Parents are being encouraged to talk to their children about social media at a young age after new research found girls are negatively affected earlier than boys.
The new study, from experts at the Universities of Oxford and Cambridge, found that girls experience a negative link between social media use and life satisfaction when they are aged 11 to 13, while for boys this happens when they are older, at 14-15.
Researchers said the differences may be down to changes in the structure of the brain, or due to puberty, which occurs later in boys than in girls.
The study also found that increased social media use was linked to lower life satisfaction at the age of 19, while the link was not statistically significant at other ages.
Teenagers using more social media at 19 and experiencing lower levels of life satisfaction may be vulnerable due to changes at this age, such as leaving home or starting work, the study suggested.
Rates of mental health conditions among children have been rising in the UK, with some experts saying social media use is linked to increasing anxiety and depression.
For the new study, published in Nature Communications, experts analysed two UK datasets. These included 17,400 people aged 10 to 21 who were tracked over a period of time.
The study further found that teenagers who had a lower-than-average life satisfaction also tended to have higher social media use one year later.
Sarah-Jayne Blakemore, professor of psychology at the University of Cambridge, said adolescence is a “period of transition, both in terms of biology – things like hormones and the brain – but also psychologically.”
She added: “We change a huge amount in terms of our cognitive abilities and our social cognition, our social awareness, and our emotion processing during adolescence.
“The social world (also) changes a huge amount in adolescence. We go from little primary schools to big secondary schools, we have a huge number of new people we have to interact with, peers take on heightened importance in adolescence, and young people have to work out where they are in the complex and changing social hierarchy.
“This is a really vulnerable period of life already, and social media comes in and kind of amplifies that.”
Prof Blakemore said social media “is complex” and can be a force for good, such as helping young people maintain social contact during the Covid pandemic.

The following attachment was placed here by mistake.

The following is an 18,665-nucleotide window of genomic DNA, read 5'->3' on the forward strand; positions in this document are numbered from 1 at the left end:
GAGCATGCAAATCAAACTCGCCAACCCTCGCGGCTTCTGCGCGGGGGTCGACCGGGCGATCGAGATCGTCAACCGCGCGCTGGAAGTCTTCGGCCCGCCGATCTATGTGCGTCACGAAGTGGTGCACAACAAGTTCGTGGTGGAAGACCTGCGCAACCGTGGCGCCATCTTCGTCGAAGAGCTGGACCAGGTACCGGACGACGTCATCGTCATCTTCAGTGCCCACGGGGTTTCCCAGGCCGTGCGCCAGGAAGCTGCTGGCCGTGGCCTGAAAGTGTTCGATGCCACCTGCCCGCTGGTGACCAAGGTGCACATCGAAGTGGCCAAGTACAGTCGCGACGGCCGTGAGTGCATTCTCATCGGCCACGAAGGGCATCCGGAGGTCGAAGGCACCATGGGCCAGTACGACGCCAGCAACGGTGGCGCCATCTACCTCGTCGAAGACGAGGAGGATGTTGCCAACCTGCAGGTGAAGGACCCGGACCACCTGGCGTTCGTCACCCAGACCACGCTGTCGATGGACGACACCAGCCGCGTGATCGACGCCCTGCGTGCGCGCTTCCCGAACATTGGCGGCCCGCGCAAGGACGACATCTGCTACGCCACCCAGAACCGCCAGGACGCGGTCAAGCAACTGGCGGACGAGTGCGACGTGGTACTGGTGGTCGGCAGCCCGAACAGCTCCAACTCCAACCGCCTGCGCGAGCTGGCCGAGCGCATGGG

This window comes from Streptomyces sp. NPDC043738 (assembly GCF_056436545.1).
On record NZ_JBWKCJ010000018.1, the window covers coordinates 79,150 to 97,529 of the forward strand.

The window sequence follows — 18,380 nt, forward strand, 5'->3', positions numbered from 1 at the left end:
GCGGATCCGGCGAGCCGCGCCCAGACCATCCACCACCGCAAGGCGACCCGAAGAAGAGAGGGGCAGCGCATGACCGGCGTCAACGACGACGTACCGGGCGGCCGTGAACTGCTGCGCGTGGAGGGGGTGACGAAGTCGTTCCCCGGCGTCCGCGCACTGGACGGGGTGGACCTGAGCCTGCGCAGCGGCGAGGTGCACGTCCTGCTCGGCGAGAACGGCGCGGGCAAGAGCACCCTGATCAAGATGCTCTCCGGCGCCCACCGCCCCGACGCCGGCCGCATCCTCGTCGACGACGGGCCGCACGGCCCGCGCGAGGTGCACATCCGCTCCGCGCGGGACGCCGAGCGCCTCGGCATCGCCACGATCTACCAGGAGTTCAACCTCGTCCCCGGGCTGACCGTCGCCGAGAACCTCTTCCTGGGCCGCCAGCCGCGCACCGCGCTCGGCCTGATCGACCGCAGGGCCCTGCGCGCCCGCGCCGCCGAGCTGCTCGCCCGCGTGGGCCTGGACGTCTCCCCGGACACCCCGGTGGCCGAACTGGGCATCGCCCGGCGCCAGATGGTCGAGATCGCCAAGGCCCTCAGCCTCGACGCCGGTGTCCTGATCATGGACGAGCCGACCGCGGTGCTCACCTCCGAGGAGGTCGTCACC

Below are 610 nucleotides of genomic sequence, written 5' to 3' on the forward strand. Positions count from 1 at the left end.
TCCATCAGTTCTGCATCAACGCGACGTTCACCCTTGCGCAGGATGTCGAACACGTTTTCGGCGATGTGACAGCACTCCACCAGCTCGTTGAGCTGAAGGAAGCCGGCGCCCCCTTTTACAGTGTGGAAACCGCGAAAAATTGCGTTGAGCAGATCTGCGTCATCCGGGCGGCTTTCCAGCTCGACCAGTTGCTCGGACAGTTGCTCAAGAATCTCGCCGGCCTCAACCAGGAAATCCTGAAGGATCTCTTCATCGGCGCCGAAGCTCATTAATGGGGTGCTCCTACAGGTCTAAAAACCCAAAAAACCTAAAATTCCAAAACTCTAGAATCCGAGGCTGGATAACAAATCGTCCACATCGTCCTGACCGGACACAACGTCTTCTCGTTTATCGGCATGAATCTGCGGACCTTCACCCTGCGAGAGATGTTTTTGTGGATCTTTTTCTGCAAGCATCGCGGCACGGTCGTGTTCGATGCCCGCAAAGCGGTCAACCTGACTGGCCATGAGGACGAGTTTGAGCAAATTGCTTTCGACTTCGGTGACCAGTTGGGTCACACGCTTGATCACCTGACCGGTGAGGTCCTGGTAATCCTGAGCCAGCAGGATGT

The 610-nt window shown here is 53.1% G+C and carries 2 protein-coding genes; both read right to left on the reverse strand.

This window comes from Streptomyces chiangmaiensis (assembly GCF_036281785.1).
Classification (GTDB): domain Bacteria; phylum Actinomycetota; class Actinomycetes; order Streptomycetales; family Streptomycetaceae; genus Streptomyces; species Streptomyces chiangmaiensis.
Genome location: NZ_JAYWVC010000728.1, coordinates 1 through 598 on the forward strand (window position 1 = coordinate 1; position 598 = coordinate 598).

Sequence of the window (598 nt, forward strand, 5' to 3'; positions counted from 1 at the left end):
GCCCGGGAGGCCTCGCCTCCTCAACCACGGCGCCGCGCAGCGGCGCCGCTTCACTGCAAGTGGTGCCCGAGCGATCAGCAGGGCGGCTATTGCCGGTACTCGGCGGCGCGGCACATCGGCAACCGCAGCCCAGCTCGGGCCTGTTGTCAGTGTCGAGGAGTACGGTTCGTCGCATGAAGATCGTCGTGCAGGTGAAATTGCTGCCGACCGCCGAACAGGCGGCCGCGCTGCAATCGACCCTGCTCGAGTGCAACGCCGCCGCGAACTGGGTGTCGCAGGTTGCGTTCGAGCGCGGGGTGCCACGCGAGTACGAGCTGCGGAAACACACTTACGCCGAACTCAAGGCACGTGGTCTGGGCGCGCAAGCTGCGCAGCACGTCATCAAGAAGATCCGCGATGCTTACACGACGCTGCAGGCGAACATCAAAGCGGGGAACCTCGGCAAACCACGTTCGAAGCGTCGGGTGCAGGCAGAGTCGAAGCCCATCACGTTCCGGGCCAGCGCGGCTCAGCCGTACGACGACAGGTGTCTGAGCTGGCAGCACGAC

“On the other hand, there are also negative aspects of social media, where the content of social media can be negative,” she said.
“Whether it’s pornography, or things like graphic images of war that you can’t get away from as soon as you turn on your phone at the moment.
“There’s also things like sleep. It’s not just about what people are doing with social media, but also when. Young people’s lives are so full during the day of school, and then after-school activities, that the one time they have to communicate with their friends, to check out their social media, is often in the evening quite late at night.
“We know that sleep is so crucial for wellbeing and mood and cognitive development in adolescence. So depriving adolescents of sleep because of their social media use is going to be a negative thing.”
Asked if there is a message for parents, Prof Blakemore said there is a need to educate young people “about what they are inevitably going to see on their phones via social media”.
She added: “Whether it’s things like social exclusion, not being invited to a party from someone in their class, or images that could upset them, or social pressure, (we need to be) educating them really as young as possible about what they might be exposed to on social media and how they should handle that.”
Dr Amy Orben, from the University of Cambridge, who led the study, said: “The link between social media use and mental wellbeing is clearly very complex.
“Changes within our bodies, such as brain development and puberty, and in our social circumstances appear to make us vulnerable at particular times of our lives.”